The hospitality industry needs personal data to be successful – but that comes with a price. If you’re collecting or processing personal data, you’re responsible for securing it. The hospitality industry relies on the feeling of being secure, in every aspect of guests’ visits. Organizations within the hospitality must consider why they’re a target for cybersecurity attacks, which data privacy and security frameworks and regulations apply to them, and what challenges they will face.
The more details that a hotel or a travel agency knows about guests, the better – right? It can provide a more personalized experience, hopefully making a loyal client. Plus, some data is needed for booking or payment purposes, like cardholder data, passport numbers, driver’s license information, or rewards numbers. Every business has an asset that they can’t bear to lose, and for the hospitality industry, that asset is personal data. Every day, the hospitality industry is expanding the ways they collect personal data.
Data collection inherently makes the hospitality industry a target for hackers and cyber attacks. For local hotel chains or bed and breakfasts, it may not seem like the amount of personal data collected would be significant. For worldwide chains, though, like Wyndham, Marriott, or Hilton, their data is their biggest asset. When Marriott’s guest reservation database was breached, the names, mailing addresses, phone numbers, email addresses, passport numbers, rewards account information, dates of birth, gender, arrival and departure information, reservation dates, communication preferences, and encrypted payment card numbers of up to 383 million guests were compromised – making it one of the largest known thefts of personal records in history.
Because hotel and resort chains span countries and continents and hold things like gift shops, restaurants, and bars, it makes them an ever more lucrative target for hackers. If a hacker can get into just one location’s gift shop or front-desk system, they can access a whole lot more. We rarely see a cyber attack sticking to one location. If a hotel is connected to casino, both could be compromised. If a restaurant is connected to a resort, both could be compromised. The list goes on and one. In 2016, malware was installed on the payment card processers of restaurants at hotels managed by InterContinental Hotels Group (IHG), impacting 1,000 hotels. Where are the places in your organization that are connected to something bigger, something that would attract a hacker?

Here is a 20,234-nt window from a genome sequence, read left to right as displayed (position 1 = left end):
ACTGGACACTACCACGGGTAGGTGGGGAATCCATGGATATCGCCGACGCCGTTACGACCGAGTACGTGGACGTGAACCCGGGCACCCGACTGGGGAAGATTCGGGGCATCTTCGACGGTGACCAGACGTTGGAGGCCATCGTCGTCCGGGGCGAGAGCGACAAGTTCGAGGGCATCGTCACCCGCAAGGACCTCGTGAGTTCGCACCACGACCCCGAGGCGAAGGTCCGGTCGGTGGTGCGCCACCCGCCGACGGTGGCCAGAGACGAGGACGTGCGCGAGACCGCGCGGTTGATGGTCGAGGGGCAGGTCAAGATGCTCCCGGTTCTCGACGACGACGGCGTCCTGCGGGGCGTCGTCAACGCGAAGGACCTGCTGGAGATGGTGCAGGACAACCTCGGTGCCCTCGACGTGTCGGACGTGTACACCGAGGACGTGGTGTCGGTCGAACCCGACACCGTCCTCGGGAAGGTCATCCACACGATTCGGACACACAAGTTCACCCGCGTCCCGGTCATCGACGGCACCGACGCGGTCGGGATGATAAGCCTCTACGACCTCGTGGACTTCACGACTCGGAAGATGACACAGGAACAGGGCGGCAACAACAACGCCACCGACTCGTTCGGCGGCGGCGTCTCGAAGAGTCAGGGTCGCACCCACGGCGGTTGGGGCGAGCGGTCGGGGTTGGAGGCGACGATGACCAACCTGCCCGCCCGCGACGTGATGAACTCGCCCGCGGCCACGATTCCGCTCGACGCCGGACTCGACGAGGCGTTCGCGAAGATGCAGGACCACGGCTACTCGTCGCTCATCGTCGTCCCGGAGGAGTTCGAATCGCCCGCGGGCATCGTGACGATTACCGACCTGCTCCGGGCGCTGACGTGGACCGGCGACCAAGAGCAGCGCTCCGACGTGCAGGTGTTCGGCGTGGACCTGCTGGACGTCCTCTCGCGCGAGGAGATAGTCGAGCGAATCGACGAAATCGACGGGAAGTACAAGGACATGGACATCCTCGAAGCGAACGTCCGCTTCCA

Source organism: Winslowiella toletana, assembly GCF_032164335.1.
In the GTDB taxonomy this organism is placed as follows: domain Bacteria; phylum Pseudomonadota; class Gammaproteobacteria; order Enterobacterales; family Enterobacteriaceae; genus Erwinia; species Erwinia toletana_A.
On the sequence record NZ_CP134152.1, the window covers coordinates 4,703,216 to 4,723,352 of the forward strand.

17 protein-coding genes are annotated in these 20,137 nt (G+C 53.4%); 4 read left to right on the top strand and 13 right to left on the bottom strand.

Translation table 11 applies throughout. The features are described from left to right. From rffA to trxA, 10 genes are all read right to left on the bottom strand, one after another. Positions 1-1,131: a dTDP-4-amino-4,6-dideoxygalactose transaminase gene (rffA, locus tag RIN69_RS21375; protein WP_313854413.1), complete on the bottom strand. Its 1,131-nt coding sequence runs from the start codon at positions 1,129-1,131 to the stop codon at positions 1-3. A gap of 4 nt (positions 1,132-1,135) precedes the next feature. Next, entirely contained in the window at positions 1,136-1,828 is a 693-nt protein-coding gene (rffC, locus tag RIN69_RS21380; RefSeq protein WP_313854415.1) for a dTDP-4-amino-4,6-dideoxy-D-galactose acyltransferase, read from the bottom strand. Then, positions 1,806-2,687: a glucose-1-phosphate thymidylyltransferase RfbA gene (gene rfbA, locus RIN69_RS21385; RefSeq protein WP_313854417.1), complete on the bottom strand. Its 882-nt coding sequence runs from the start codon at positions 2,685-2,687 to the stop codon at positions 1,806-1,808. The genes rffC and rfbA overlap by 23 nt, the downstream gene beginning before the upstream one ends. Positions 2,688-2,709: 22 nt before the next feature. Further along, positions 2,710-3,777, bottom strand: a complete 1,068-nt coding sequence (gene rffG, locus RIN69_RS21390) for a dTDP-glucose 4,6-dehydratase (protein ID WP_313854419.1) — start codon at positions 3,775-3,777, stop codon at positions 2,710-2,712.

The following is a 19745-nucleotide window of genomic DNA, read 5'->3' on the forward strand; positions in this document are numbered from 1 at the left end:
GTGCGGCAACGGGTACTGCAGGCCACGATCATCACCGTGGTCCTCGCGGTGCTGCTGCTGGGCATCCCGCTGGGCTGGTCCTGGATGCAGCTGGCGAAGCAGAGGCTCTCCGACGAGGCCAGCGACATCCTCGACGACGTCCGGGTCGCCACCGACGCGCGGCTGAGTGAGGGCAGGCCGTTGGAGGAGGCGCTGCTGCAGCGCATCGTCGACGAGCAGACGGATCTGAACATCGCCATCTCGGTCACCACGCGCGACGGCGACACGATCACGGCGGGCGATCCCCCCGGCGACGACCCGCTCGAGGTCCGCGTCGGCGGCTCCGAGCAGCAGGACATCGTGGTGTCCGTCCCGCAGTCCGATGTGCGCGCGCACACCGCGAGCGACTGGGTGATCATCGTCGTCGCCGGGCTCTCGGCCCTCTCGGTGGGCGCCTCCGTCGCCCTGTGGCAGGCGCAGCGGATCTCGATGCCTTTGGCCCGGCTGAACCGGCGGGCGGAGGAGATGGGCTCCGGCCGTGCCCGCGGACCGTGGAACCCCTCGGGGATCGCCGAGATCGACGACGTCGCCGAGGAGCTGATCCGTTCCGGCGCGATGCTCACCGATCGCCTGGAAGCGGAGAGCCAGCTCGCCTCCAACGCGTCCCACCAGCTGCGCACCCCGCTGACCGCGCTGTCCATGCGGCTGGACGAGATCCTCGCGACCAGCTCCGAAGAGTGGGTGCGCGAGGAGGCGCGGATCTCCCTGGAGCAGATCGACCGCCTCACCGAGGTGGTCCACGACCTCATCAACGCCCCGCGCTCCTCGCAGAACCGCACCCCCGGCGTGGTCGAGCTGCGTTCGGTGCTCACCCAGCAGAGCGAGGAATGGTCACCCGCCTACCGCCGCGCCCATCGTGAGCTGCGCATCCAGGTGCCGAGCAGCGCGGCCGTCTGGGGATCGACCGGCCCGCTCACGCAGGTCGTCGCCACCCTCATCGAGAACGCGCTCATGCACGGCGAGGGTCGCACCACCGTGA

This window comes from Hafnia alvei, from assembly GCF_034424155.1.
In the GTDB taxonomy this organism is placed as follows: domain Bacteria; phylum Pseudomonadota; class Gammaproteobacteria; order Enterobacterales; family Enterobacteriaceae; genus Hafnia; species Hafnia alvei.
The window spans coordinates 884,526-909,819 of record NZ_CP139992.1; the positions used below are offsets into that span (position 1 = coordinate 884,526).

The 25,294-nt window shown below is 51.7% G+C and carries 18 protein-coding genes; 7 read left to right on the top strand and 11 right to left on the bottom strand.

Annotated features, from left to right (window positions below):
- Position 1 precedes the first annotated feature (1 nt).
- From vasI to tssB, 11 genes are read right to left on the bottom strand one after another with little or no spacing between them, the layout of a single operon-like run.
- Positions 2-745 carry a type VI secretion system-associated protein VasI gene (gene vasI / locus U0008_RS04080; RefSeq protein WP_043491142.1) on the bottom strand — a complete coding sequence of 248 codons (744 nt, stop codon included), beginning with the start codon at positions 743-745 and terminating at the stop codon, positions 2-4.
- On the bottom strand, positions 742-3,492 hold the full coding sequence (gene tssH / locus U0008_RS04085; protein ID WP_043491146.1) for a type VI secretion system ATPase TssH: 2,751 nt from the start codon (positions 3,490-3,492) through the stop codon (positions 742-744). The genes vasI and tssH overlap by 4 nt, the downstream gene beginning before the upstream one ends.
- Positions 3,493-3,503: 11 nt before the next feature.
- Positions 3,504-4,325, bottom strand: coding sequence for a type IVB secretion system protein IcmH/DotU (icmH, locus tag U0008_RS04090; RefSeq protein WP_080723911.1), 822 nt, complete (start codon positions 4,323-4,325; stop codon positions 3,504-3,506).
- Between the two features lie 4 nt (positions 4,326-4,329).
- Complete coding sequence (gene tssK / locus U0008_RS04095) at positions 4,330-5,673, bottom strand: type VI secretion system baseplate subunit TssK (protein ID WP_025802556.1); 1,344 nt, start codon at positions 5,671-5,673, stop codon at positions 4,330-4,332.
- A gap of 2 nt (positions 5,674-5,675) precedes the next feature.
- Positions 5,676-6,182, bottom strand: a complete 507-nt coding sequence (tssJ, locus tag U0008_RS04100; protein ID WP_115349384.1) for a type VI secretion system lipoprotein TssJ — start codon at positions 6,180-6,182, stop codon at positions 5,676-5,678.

Every vendor relationship poses some level of risk, but especially in the hospitality industry. Instead of directly hacking a resort, casino, or travel agency, a hacker can attack one of their vendors as a route to get to them.
Sabre Hospitality Solutions provides a third-party reservation system to hotel companies like Hard Rock Hotels & Casinos, Four Seasons Hotels and Resorts, Trump Hotels, and Loews Hotels. In 2017, when Sabre’s SynXis Central Reservations system was breached, so were these companies. Hard Rock reported 11 properties worldwide were impacted by the breach, Trump Hotels reported 14, and Loews Hotels reported 21. When you enter into a relationship with a vendor, you accept the risks that they bring you. The amount of vendors that the hospitality industry interacts with – from security cameras to point-of-sale systems – poses a real cybersecurity challenge for protecting personal data. What do you do to ensure you partner with secure vendors?
There’s always a human element to hospitality – and cybersecurity is no different. When a breach involves insiders, one in five times it’s due to human error. With the rise of BYOD policies, phishing attempts, and the inherent need to accommodate guests, your employees must be aware that cybersecurity is everyone’s job.
There are so many elements that go into securing personal data – information security frameworks, security and privacy regulations, information security programs. Even when you are breached, you must respond in the appropriate way; Hilton was fined $700,000 for mishandling 2014 and 2015 data breaches. If you need help deciding whether or not the personal data you collect is secure, contact us today.